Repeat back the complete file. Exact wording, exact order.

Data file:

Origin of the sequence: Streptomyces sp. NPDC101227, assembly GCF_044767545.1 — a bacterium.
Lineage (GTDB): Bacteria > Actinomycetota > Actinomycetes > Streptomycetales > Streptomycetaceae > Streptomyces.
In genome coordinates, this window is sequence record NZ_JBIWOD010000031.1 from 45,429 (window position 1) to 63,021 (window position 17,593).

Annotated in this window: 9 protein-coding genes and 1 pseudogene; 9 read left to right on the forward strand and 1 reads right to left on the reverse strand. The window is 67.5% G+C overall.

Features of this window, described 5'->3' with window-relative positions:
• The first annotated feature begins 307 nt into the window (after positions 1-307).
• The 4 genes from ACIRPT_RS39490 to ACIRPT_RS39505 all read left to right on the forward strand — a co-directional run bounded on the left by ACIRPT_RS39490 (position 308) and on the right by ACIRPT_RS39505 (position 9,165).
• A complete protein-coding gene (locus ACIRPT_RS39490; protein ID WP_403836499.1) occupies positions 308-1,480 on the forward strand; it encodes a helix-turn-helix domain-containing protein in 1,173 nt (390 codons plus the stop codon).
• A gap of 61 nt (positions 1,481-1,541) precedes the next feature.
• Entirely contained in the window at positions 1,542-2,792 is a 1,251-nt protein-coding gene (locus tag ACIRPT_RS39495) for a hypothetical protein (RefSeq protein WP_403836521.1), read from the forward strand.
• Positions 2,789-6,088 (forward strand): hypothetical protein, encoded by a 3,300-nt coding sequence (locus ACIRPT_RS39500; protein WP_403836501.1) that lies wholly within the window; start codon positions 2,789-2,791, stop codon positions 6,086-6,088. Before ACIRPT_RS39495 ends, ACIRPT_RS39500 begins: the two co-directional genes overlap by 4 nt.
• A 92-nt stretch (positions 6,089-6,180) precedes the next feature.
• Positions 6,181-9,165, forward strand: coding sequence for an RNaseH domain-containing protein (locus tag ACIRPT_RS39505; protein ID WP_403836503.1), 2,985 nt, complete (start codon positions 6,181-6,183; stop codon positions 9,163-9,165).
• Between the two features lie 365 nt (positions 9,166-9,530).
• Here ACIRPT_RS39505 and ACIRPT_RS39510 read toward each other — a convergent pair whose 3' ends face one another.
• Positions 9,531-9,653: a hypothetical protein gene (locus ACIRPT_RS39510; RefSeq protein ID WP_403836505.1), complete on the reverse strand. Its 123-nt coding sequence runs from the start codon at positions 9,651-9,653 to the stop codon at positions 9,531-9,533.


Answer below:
Origin of the sequence: Streptomyces sp. NPDC101227, assembly GCF_044767545.1 — a bacterium.
Lineage (GTDB): Bacteria > Actinomycetota > Actinomycetes > Streptomycetales > Streptomycetaceae > Streptomyces.
In genome coordinates, this window is sequence record NZ_JBIWOD010000031.1 from 45,429 (window position 1) to 63,021 (window position 17,593).

Annotated in this window: 9 protein-coding genes and 1 pseudogene; 9 read left to right on the forward strand and 1 reads right to left on the reverse strand. The window is 67.5% G+C overall.

Features of this window, described 5'->3' with window-relative positions:
• The first annotated feature begins 307 nt into the window (after positions 1-307).
• The 4 genes from ACIRPT_RS39490 to ACIRPT_RS39505 all read left to right on the forward strand — a co-directional run bounded on the left by ACIRPT_RS39490 (position 308) and on the right by ACIRPT_RS39505 (position 9,165).
• A complete protein-coding gene (locus ACIRPT_RS39490; protein ID WP_403836499.1) occupies positions 308-1,480 on the forward strand; it encodes a helix-turn-helix domain-containing protein in 1,173 nt (390 codons plus the stop codon).
• A gap of 61 nt (positions 1,481-1,541) precedes the next feature.
• Entirely contained in the window at positions 1,542-2,792 is a 1,251-nt protein-coding gene (locus tag ACIRPT_RS39495) for a hypothetical protein (RefSeq protein WP_403836521.1), read from the forward strand.
• Positions 2,789-6,088 (forward strand): hypothetical protein, encoded by a 3,300-nt coding sequence (locus ACIRPT_RS39500; protein WP_403836501.1) that lies wholly within the window; start codon positions 2,789-2,791, stop codon positions 6,086-6,088. Before ACIRPT_RS39495 ends, ACIRPT_RS39500 begins: the two co-directional genes overlap by 4 nt.
• A 92-nt stretch (positions 6,089-6,180) precedes the next feature.
• Positions 6,181-9,165, forward strand: coding sequence for an RNaseH domain-containing protein (locus tag ACIRPT_RS39505; protein ID WP_403836503.1), 2,985 nt, complete (start codon positions 6,181-6,183; stop codon positions 9,163-9,165).
• Between the two features lie 365 nt (positions 9,166-9,530).
• Here ACIRPT_RS39505 and ACIRPT_RS39510 read toward each other — a convergent pair whose 3' ends face one another.
• Positions 9,531-9,653: a hypothetical protein gene (locus ACIRPT_RS39510; RefSeq protein ID WP_403836505.1), complete on the reverse strand. Its 123-nt coding sequence runs from the start codon at positions 9,651-9,653 to the stop codon at positions 9,531-9,533.